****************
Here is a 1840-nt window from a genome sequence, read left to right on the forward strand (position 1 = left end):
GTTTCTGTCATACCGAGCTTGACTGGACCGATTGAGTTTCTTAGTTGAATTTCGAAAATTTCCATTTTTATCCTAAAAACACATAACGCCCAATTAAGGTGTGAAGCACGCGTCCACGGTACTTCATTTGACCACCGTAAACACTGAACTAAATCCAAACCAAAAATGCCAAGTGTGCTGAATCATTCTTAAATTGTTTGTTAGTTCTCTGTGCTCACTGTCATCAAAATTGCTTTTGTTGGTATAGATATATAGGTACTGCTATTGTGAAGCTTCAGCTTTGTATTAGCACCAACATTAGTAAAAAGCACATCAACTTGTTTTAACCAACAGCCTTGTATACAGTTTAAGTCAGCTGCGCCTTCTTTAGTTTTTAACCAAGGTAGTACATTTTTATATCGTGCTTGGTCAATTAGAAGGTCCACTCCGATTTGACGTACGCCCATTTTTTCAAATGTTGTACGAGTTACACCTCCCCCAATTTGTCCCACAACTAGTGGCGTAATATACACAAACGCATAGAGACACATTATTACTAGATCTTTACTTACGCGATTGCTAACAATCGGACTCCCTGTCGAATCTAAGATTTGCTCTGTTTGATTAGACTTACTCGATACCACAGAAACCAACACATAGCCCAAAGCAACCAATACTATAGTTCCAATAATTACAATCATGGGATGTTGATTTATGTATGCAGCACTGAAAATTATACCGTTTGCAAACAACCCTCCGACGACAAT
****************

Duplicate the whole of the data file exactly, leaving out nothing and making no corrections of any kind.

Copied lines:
Here is a 1840-nt window from a genome sequence, read left to right on the forward strand (position 1 = left end):
GTTTCTGTCATACCGAGCTTGACTGGACCGATTGAGTTTCTTAGTTGAATTTCGAAAATTTCCATTTTTATCCTAAAAACACATAACGCCCAATTAAGGTGTGAAGCACGCGTCCACGGTACTTCATTTGACCACCGTAAACACTGAACTAAATCCAAACCAAAAATGCCAAGTGTGCTGAATCATTCTTAAATTGTTTGTTAGTTCTCTGTGCTCACTGTCATCAAAATTGCTTTTGTTGGTATAGATATATAGGTACTGCTATTGTGAAGCTTCAGCTTTGTATTAGCACCAACATTAGTAAAAAGCACATCAACTTGTTTTAACCAACAGCCTTGTATACAGTTTAAGTCAGCTGCGCCTTCTTTAGTTTTTAACCAAGGTAGTACATTTTTATATCGTGCTTGGTCAATTAGAAGGTCCACTCCGATTTGACGTACGCCCATTTTTTCAAATGTTGTACGAGTTACACCTCCCCCAATTTGTCCCACAACTAGTGGCGTAATATACACAAACGCATAGAGACACATTATTACTAGATCTTTACTTACGCGATTGCTAACAATCGGACTCCCTGTCGAATCTAAGATTTGCTCTGTTTGATTAGACTTACTCGATACCACAGAAACCAACACATAGCCCAAAGCAACCAATACTATAGTTCCAATAATTACAATCATGGGATGTTGATTTATGTATGCAGCACTGAAAATTATACCGTTTGCAAACAACCCTCCGACGACAAT